Molecular Mapping of Traits in Cowpea
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Cowpea (Vigna unguiculata L. Walp) is a leguminous crop that many around the world rely on to meet their basic nutritional needs through the consumption of the protein and fiber rich grain and vegetative matter. Water and soil fertility stress affect this crop like many other crops; by reducing biomass and grain yield. Genotypes of cowpea have been identified that possess genes that confer tolerance to drought and resistance to interveinal chlorosis (IC) due to micronutrient deficiency. In order to map the quantitative trait loci (QTL) associated with these traits, a recombinant inbred line population (RIL) was created from the parental genotypes ‘IT98K-476-8’ and ‘Golden Eye Cream’ (GEC). This population was phenotyped for vegetative and yield traits and leaf chlorosis. The vegetative and yield data was used to calculate a drought susceptibility index (DSI) that was used in QTL mapping. The population was genotyped by restriction site-associated DNA sequencing (RAD-seq), and a linkage map spanning 1,084 cM was constructed from 4,154 single nucleotide polymorphisms (SNPs). Mapping for additive QTL identified 78 QTL that met a LOD threshold of three and 13 QTL that met the permuted LOD threshold for various traits and one DSI. Epistatic mapping resulted in 95 QTL involved in digenic interactions. From correlative statistics and co-localizations of QTL, it can be concluded that many of the traits mapped here are regulated by the same genes and that there are pleiotropic tradeoffs between some traits.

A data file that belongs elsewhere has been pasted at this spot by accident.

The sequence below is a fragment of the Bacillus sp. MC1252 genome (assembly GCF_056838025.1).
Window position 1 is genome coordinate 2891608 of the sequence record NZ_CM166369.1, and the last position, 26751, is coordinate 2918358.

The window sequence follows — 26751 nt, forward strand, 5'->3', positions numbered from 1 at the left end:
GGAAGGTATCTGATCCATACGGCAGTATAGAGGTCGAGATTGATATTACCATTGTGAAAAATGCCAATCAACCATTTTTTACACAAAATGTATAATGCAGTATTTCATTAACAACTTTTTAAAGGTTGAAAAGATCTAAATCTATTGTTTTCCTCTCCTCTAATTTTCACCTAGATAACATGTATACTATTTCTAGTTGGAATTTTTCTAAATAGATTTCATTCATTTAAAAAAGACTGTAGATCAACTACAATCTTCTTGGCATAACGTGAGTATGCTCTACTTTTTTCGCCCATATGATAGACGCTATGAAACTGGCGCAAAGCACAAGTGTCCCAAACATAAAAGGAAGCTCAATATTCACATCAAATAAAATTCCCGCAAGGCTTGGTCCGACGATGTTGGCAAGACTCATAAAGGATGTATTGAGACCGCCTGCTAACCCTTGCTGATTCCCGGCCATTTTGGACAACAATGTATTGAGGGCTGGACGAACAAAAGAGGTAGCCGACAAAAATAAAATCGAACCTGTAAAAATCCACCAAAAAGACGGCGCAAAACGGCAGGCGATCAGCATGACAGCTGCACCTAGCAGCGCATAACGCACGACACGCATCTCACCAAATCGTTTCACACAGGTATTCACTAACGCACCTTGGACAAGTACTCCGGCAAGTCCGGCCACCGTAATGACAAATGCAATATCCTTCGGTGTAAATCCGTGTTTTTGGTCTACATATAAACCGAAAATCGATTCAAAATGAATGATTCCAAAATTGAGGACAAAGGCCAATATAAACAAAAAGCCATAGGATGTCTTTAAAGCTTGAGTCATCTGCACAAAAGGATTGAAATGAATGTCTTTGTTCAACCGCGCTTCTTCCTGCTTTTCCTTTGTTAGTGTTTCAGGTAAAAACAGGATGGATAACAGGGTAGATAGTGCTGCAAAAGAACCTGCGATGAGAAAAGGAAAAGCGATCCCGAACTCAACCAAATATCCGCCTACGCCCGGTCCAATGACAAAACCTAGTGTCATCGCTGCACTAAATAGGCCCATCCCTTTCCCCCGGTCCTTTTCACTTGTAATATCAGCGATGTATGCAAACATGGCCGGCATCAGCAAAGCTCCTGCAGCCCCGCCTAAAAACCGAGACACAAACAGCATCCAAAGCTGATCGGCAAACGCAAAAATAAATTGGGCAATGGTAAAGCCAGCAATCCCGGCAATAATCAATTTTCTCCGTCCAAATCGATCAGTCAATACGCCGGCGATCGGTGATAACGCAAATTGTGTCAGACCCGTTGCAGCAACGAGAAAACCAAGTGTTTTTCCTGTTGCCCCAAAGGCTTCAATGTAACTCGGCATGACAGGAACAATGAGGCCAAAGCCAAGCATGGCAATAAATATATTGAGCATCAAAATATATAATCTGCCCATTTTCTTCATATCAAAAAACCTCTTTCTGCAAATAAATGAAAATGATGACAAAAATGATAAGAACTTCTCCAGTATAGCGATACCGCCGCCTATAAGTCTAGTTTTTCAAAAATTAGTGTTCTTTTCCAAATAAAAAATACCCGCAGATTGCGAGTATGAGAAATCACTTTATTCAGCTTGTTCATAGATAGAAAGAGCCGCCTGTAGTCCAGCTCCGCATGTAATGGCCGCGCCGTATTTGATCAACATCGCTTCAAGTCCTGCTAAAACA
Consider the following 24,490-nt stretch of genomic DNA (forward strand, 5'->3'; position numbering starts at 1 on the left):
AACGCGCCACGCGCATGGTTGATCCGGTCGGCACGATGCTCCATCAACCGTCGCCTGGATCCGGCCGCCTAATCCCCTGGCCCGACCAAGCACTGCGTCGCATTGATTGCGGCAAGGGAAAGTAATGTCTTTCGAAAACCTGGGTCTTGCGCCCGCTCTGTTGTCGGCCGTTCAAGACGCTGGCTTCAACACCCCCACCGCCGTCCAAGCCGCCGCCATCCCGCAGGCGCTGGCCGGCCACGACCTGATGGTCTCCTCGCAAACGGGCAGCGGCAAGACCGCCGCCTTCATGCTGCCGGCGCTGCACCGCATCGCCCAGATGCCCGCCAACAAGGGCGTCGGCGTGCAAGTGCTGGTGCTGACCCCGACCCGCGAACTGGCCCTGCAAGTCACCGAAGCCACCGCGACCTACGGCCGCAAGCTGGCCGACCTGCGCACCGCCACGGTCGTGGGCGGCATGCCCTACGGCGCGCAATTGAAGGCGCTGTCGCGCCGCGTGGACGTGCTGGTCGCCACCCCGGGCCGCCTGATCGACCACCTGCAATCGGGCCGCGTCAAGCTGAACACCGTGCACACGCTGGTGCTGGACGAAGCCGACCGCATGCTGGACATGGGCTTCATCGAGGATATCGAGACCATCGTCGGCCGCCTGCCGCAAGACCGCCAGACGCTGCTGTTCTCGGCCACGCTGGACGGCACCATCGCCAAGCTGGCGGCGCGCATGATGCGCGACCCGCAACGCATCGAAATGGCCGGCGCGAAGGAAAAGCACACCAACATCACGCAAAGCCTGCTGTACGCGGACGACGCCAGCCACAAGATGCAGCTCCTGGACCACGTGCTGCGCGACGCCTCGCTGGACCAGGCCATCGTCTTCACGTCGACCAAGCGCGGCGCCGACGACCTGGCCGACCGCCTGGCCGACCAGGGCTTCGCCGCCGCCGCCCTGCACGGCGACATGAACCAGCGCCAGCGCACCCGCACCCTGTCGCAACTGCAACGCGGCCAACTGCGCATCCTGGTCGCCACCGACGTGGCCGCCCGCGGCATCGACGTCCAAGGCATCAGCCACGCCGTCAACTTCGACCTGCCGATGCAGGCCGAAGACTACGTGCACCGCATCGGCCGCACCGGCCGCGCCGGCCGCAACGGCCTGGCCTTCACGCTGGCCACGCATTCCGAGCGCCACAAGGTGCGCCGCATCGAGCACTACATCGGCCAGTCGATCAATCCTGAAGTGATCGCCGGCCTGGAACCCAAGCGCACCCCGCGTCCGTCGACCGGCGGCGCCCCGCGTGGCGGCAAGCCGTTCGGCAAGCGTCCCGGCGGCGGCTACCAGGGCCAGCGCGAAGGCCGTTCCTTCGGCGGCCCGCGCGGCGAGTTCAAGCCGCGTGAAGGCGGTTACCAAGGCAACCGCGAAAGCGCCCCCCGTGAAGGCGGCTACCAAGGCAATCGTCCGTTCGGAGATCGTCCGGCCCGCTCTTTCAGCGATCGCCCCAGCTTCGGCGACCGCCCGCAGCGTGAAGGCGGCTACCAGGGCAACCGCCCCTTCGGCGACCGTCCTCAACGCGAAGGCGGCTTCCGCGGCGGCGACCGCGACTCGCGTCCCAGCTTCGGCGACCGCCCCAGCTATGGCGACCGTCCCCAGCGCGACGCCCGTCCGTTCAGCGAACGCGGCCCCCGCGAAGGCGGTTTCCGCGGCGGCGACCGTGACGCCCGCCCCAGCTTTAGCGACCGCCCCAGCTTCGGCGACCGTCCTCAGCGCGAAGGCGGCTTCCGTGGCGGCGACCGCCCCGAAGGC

Masor, Laura Lee (2016). Molecular Mapping of Traits in Cowpea. Doctoral dissertation, Texas A & M University. Available electronically from